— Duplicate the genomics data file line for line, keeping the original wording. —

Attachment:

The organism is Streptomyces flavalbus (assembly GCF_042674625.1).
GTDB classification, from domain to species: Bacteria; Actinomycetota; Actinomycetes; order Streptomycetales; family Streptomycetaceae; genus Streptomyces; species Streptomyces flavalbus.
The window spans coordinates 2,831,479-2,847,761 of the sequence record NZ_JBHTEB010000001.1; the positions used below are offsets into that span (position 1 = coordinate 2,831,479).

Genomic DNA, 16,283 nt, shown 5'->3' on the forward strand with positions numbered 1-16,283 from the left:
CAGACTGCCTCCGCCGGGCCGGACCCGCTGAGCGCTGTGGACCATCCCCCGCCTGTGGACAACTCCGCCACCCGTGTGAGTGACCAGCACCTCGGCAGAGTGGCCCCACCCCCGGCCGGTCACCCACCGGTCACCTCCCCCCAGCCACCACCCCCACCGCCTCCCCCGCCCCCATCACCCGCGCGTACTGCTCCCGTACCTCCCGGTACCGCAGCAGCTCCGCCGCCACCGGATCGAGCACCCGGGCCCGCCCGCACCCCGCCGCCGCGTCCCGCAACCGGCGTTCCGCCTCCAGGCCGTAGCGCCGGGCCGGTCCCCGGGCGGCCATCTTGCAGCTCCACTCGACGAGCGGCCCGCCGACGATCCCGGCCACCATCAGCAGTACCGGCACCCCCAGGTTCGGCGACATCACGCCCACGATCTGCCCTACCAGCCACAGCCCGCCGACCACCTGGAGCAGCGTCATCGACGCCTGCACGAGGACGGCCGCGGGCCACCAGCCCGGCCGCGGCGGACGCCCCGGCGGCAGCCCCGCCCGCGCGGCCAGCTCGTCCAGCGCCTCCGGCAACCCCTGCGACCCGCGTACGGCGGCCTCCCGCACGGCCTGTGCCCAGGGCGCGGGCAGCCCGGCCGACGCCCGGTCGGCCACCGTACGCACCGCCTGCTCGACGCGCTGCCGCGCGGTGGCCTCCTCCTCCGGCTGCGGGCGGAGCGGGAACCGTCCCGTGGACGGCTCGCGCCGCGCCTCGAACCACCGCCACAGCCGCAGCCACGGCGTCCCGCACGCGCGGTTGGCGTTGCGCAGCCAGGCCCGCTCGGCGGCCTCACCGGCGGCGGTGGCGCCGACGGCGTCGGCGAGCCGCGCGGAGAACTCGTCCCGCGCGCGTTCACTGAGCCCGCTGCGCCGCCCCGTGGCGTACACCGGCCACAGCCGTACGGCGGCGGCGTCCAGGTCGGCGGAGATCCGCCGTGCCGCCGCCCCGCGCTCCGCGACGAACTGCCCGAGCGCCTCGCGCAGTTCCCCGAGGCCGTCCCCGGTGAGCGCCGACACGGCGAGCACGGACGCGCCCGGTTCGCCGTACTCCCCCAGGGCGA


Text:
The organism is Streptomyces flavalbus (assembly GCF_042674625.1).
GTDB classification, from domain to species: Bacteria; Actinomycetota; Actinomycetes; order Streptomycetales; family Streptomycetaceae; genus Streptomyces; species Streptomyces flavalbus.
The window spans coordinates 2,831,479-2,847,761 of the sequence record NZ_JBHTEB010000001.1; the positions used below are offsets into that span (position 1 = coordinate 2,831,479).

Genomic DNA, 16,283 nt, shown 5'->3' on the forward strand with positions numbered 1-16,283 from the left:
CAGACTGCCTCCGCCGGGCCGGACCCGCTGAGCGCTGTGGACCATCCCCCGCCTGTGGACAACTCCGCCACCCGTGTGAGTGACCAGCACCTCGGCAGAGTGGCCCCACCCCCGGCCGGTCACCCACCGGTCACCTCCCCCCAGCCACCACCCCCACCGCCTCCCCCGCCCCCATCACCCGCGCGTACTGCTCCCGTACCTCCCGGTACCGCAGCAGCTCCGCCGCCACCGGATCGAGCACCCGGGCCCGCCCGCACCCCGCCGCCGCGTCCCGCAACCGGCGTTCCGCCTCCAGGCCGTAGCGCCGGGCCGGTCCCCGGGCGGCCATCTTGCAGCTCCACTCGACGAGCGGCCCGCCGACGATCCCGGCCACCATCAGCAGTACCGGCACCCCCAGGTTCGGCGACATCACGCCCACGATCTGCCCTACCAGCCACAGCCCGCCGACCACCTGGAGCAGCGTCATCGACGCCTGCACGAGGACGGCCGCGGGCCACCAGCCCGGCCGCGGCGGACGCCCCGGCGGCAGCCCCGCCCGCGCGGCCAGCTCGTCCAGCGCCTCCGGCAACCCCTGCGACCCGCGTACGGCGGCCTCCCGCACGGCCTGTGCCCAGGGCGCGGGCAGCCCGGCCGACGCCCGGTCGGCCACCGTACGCACCGCCTGCTCGACGCGCTGCCGCGCGGTGGCCTCCTCCTCCGGCTGCGGGCGGAGCGGGAACCGTCCCGTGGACGGCTCGCGCCGCGCCTCGAACCACCGCCACAGCCGCAGCCACGGCGTCCCGCACGCGCGGTTGGCGTTGCGCAGCCAGGCCCGCTCGGCGGCCTCACCGGCGGCGGTGGCGCCGACGGCGTCGGCGAGCCGCGCGGAGAACTCGTCCCGCGCGCGTTCACTGAGCCCGCTGCGCCGCCCCGTGGCGTACACCGGCCACAGCCGTACGGCGGCGGCGTCCAGGTCGGCGGAGATCCGCCGTGCCGCCGCCCCGCGCTCCGCGACGAACTGCCCGAGCGCCTCGCGCAGTTCCCCGAGGCCGTCCCCGGTGAGCGCCGACACGGCGAGCACGGACGCGCCCGGTTCGCCGTACTCCCCCAGGGCGA